Prof Ogolla says the death of his wife, under those circumstances, posed the biggest challenge and taught him several lessons.
“I had to accept the bitter truth that I would raise my son on my own. Inasmuch as many people requested me to give them my son to raise him, I could not accept the offer as I felt and still feel this was the most precious gift Becky left me with. Therefore, I have to be there for him and with him.”
His other lesson, he says, was around people’s ability to misrepresent facts.
“Some media houses reported that I was a 60-year-old man married to a young lady. Little did they know that I got my PhD before reaching 30 and married Becky thereafter. Our relationship started when we were both students, without even a house, and whatever possessions we had were acquired during our relationship.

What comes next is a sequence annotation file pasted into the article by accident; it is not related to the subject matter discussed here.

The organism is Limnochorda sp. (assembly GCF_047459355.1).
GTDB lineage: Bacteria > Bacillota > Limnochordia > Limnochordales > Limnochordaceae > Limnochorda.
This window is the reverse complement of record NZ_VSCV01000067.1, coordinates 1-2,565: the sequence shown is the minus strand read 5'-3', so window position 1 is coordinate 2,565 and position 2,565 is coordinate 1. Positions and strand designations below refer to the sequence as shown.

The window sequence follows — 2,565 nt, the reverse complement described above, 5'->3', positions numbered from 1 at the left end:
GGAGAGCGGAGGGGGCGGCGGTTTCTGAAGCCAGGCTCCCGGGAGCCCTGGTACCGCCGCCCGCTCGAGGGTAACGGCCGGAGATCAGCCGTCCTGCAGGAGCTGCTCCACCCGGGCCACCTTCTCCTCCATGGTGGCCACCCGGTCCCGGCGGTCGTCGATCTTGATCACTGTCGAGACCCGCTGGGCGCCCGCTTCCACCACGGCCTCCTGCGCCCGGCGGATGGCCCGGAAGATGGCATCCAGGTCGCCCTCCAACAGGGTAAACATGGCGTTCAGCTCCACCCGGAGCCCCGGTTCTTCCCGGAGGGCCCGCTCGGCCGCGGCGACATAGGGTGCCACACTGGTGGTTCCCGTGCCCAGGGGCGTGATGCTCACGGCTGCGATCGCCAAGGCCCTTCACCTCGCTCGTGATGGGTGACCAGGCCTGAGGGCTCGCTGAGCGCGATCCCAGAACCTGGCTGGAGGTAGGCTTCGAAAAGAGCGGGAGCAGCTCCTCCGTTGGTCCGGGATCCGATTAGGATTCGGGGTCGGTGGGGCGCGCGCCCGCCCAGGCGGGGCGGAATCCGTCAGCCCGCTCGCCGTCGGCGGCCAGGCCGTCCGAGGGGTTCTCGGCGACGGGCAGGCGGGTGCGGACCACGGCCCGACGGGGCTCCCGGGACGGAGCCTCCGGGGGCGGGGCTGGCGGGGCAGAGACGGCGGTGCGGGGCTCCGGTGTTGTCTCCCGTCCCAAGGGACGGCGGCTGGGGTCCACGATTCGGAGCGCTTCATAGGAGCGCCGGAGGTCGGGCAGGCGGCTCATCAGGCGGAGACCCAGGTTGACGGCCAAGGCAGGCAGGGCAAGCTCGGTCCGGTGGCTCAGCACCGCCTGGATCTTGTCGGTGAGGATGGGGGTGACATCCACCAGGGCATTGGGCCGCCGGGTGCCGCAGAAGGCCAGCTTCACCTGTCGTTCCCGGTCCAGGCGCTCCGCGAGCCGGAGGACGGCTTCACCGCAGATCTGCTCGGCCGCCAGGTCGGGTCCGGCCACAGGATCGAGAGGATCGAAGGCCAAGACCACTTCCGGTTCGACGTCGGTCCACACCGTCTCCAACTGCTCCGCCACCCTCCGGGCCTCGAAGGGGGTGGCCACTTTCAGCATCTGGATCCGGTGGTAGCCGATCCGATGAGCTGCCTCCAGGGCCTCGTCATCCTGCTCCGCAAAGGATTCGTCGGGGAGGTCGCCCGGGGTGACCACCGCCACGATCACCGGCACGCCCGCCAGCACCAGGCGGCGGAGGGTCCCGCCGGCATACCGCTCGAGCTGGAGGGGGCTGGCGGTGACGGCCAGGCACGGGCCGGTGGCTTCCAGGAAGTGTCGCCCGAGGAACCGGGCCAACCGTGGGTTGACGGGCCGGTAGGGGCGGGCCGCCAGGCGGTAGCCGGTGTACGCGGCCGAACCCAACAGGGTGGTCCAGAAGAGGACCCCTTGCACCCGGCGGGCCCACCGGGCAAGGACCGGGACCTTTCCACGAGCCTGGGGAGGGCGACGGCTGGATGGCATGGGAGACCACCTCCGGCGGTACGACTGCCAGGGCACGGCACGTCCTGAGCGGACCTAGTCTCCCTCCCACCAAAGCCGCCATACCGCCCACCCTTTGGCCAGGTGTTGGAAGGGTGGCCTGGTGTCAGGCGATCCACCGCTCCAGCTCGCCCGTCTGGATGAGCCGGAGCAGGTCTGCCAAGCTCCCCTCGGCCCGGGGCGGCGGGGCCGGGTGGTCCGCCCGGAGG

“There was also a claim that Becky had a baby with another man, thus creating a fight. However, the DNA test carried out by the police proved that Matisse is my son. Others alleged there was a fight occasioned by a call from a woman. Forensic evidence proved that there was so such call.”
His brothers and sisters, he said, stood with him during the entire period.
“My wife was a precious gift. She was a planner, an organiser, a focused and very loving woman. She organised my work, my travels, our family. I lost all that. Earlier, we had discussed how to raise our son. I was pleasantly surprised to discover that she had documented all this. It is her notes that I have been using to raise Matisse to be the son of whom she will be proud when we meet again in Heaven.”